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National Affairs: Questions & Answers

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With a nice sense of the appropriate, the Senate’s committee to investigate current Presidential campaign funds let purity begin at home. The first Candidates examined were seven of the Senate’s own galaxy —the Messrs. Borah, Curtis, George, Goff, Norris, Reed, Walsh; also the onetime Senator, Nebraska’s Hitchcock, and Representative Hull of Tennessee. The Committee also waited on Governor Ritchie of Maryland, on the tenth floor of a Baltimore office building. This interview lasted only ten minutes, Governor Ritchie explaining in that time that he was not a Candidate, though he intended to maintain a suite at Houston to entertain his friends, he said.

Candidates Watson and Lowden were the last ones examined. Mr. Lowden said some $60,000 had been spent in his behalf, perhaps $5,000 of it from his own pocket. “As you gentlemen know,” he said, “I have not been active; I have not even made a political speech.”

The investigating Committee had been named, of course, by Vice President Dawes, between whom and Candidate Hoover there is almost no affection whatever. The most careful choosing would be required to find five Senators distinctly friendly to the G. O. P.’s busy Beaver Man and Vice President Dawes had not been careful at all. The chairman he had chosen was Oregon’s Steiwer, a youngish Republican Senator (aged 44) serving his first term. As the colleague of Oregon’s famed farm-relieving McNary, Senator Steiwer could not be expected to feel warmly toward so firm a foe of McNary-Haugenism as the Secretary of Commerce.

Then there were South Dakota’s McMaster, a thoroughgoing Lowden Republican, and Vermont’s bald Dale, who has evaded Hooverism by sticking to the Coolidge-anyway movement. The two Democrats were Kentucky’s bulky Barkley and New Mexico’s curly Bratton.

When Candidate Hoover appeared before this quintet he looked gloomy and prepared to be annoyed. He gazed at the floor, as though in bored submission to an inescapable futility.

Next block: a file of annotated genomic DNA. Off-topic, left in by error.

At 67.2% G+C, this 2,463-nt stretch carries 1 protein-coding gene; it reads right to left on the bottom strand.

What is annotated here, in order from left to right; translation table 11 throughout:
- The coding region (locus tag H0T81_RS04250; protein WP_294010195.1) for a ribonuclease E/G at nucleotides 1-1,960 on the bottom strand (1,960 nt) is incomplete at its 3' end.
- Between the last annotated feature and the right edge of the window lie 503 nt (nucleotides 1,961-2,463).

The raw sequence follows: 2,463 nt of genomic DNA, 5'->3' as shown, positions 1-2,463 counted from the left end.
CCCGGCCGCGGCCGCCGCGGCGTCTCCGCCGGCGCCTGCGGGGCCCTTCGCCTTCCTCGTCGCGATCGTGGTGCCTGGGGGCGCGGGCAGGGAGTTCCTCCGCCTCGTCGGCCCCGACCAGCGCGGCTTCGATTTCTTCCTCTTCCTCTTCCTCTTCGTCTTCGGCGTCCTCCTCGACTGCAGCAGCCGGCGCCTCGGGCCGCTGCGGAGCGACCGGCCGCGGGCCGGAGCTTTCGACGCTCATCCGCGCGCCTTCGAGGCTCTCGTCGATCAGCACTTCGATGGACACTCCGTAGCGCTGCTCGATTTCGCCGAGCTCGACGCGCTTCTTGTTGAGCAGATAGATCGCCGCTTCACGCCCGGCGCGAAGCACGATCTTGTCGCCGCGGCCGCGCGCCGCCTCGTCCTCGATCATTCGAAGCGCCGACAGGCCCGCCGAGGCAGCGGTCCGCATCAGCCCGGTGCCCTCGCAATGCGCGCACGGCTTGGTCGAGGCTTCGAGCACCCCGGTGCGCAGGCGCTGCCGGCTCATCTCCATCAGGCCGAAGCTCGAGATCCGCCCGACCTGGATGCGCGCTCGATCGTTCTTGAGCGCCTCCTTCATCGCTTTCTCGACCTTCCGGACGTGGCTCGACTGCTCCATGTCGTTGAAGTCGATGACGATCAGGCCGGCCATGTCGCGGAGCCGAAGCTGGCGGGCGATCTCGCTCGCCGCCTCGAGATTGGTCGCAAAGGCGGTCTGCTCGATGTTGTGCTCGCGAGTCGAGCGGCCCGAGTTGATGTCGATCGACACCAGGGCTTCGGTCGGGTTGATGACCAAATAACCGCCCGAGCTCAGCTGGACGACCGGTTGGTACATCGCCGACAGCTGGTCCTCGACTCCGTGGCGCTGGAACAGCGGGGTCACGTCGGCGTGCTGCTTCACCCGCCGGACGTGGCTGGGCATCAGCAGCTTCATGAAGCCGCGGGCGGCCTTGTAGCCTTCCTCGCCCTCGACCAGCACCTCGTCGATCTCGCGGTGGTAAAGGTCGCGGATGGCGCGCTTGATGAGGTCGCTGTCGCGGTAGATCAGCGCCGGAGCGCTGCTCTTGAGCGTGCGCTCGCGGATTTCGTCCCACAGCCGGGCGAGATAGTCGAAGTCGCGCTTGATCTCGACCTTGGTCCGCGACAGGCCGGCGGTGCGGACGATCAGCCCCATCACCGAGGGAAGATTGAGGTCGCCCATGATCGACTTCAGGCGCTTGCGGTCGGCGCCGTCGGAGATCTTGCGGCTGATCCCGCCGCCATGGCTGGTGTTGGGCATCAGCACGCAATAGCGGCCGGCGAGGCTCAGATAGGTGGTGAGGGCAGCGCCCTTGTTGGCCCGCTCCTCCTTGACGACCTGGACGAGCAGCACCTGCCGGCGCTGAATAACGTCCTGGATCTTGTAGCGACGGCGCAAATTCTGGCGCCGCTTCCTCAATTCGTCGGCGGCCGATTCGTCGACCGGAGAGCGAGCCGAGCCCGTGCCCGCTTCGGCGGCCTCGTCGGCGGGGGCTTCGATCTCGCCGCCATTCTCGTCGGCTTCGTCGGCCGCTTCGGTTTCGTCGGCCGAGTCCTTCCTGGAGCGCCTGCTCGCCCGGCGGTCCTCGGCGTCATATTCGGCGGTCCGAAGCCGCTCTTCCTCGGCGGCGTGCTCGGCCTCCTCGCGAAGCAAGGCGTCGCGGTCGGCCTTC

Chairman Steiwer began the ritual by explaining that this was a non-partisan inquiry. The Beaver Man replied that his campaign was in the hands of friends, that there was “no very formal” national organization. He sounded vague on such subjects as the actual number of States where his friends were active and for a money accounting he referred the Committee to James W. Good as “perhaps the most responsible man” in his Washington committee.

Senator Steiwer, questioning meticulously, asked about patronage promises. The Beaver Man bristled noticeably and said: “If anyone suggested that outside … it would be rather offensive.”

“That is the reason I said I assumed that none had been made,” said Senator Steiwer soothingly.

Senators Bratton and McMaster took their turns at questioning. By the time Senator Barkley’s turn came, the Beaver Man was restive. Senator Barkley asked if a charge had not been circulated by Hooverites that all the Favorite-Son candidates were “stalking horses.”

“Oh, my goodness,” sighed the Candidate, “the talk that has gone on is beyond belief and has included some of a slanderous order.”

Senator Barkley asked about Hooverism’s relations with Will Hays and other suspicious public characters. The answers being barren, he asked if Candidate Hoover was not a man “of considerable means.”

“Nothing like the amount that is generally reported by a curious public,” retorted the Beaver Man, and declined to be specific.

Senator Barkley went on about cinema, the Scripps-Howard press and a variety of matters, including chinaware. Had the Secretary of Commerce called a meeting of china manufacturers last year and suggested they could raise their prices?

Hoover: “No, sir. . . . The notion . . . is grotesque.”

Barkley:”. . . Have you any knowledge that they did make such an increase?”

Hoover: “I have not the remotest idea, but such a suggestion is grotesque. I wonder, Mr. Chairman, if the committee is not getting down to dealing with a pretty small type of street slander?”

Steiwer: “Possibly so, Mr. Secretary, but I think it is in the report here that those people had contributed to your campaign. … I feel that these rumors should be exploded. . . .”

Senator Dale remarked that Candidate Hoover seemed “rather resentful of the proceedings of this committee.”

Far different, with no shadow of “resentment,” was the seance held by the Committee next day in a ballroom of the Hotel Commodore, Manhattan. Before the Senators arrived, there strode into the room a figure in blue serge and buttoned shoes, carrying a tan topcoat. The figure wore an almost white fedora hat instead of its traditional brown derby that was instantly recognizable, by the flash of gold in the smile, the jaunty salute to the newsgatherers, as Candidate Smith. When the Committee entered, this Candidate, minus fedora and topcoat, put his thumbs in his waistcoat and tilted back in the witness chair with his cigar at a happy angle. The front feet of the chair turned to earth when the questioning began, but the smile remained and the cigar rolled easily about between answers which were not without a certain eager humor. The questions paralleled those asked of Candidate Hoover, though they were put less pressingly, in less finicky detail.